The VMware Cloud Foundation platform includes a management stack, which includes several virtual appliances for handling the automation and SDDC lifecycle management of the platform. The virtual appliances will be deployed inside the management cluster before the VCF rack is shipped to the customer.
The VCF management stack include:
- vRack Manager (vRM): 4 vCPU, 12GB Memory, Disk1 100GB, Disk2 50GB
- vRack-ISVM[1-3]: 4 vCPU, 4 GB Memory, Disk1 20GB
- vRack-LCM_Repository: 4 vCPU, 4GB Memory, Disk1 200GB, Disk2 900GB
- vRack-LCM_Backup_Repository: 4 vCPU, 4GB Memory, Disk1 30GB
The following diagram is a logical representation of the VCF management stack.
The platform creates a private, non-routable VLAN within the network to communication between the management virtual appliances. This network is used for all of the backend network communication.
These VMs are managed by the VCF platform and should not be modified in any manner. Modifying the VMs in any manner will have dire consequences on the platform and may prevent it from operating as intended.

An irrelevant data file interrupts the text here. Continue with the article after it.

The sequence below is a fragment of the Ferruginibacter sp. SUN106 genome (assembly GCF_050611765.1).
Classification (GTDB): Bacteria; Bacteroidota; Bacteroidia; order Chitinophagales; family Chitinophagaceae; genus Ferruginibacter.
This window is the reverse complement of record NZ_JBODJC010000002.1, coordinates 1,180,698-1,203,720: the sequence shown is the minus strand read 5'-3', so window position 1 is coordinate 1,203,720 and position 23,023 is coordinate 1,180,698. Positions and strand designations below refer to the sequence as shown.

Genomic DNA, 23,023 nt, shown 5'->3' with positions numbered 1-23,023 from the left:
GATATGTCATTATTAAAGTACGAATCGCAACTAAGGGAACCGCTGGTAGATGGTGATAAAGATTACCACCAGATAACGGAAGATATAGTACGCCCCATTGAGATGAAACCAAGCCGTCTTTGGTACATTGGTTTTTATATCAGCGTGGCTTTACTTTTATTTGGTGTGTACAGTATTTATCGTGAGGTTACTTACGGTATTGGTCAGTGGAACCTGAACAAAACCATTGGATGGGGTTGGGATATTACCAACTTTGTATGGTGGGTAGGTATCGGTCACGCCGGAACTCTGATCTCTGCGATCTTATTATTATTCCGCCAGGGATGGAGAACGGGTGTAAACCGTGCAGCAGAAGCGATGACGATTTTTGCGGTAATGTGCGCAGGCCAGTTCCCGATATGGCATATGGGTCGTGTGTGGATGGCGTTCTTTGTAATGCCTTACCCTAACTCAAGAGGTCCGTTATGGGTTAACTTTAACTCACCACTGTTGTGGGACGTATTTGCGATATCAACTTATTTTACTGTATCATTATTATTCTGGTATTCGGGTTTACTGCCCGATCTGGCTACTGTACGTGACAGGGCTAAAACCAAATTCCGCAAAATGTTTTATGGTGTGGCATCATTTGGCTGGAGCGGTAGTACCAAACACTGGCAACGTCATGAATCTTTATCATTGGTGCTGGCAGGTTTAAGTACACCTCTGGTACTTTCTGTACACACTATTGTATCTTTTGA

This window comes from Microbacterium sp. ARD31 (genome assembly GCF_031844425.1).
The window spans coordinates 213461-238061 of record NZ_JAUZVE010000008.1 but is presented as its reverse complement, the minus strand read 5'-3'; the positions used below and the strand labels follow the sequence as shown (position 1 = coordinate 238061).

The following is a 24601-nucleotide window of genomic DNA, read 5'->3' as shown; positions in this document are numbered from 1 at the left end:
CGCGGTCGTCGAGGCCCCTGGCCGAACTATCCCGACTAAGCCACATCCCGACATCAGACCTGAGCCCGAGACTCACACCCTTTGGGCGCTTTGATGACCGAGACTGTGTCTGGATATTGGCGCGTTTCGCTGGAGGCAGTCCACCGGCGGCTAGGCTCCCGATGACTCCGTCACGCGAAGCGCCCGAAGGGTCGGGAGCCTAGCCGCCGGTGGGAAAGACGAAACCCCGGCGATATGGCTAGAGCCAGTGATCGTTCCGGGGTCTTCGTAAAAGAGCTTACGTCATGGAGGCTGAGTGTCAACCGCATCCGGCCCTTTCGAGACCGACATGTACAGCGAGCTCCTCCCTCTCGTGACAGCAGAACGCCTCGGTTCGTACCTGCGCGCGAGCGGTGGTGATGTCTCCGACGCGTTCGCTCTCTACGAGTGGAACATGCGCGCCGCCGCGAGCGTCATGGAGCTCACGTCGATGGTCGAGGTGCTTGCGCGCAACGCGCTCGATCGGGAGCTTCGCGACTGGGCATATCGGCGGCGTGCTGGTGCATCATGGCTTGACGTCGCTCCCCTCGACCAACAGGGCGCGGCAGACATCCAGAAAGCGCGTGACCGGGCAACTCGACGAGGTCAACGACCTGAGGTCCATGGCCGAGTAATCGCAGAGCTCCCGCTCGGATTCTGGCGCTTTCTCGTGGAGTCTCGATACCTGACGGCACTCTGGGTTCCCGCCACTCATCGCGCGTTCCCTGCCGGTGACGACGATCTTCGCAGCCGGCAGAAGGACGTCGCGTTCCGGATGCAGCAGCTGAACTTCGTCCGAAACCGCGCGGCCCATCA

The vRack Manager is the primary interface the user will deal with. The GUI HTTP server runs on this virtual appliance, including all of the workflows for creating, modifying and deleting workload domains within VCF. I have seen the VRM become unresponsive entirely or the GUI become painfully slow when interacting with it — a reboot of the virtual appliance has solved these issues when they have occurred.
In addition to the VCF management stack, the first rack of VCF hardware will also include vCenter Server, a Platform Services Controller, NSX Manager, a set of NSX Controllers, vRealize Operations virtual appliance and a vRealize Log Insight virtual appliance. It is important to take these virtual appliances into consideration when performing sizing calculations for the environment.
This management stack only exists on the first management cluster created on the first physical rack of VCF. The additional management stacks created in subsequent physical racks will leverage these same virtual appliances for their operations. The additional management clusters will only include a VRM, vCenter Server, NSX Manager and NSA controllers.
Update: VMware released a VMware Cloud Foundation Architecture Poster, which can be downloaded here in PDF form.
Note – this information is accurate as of November 2016 and may be subject to change based on future VMware Cloud Foundation platform changes.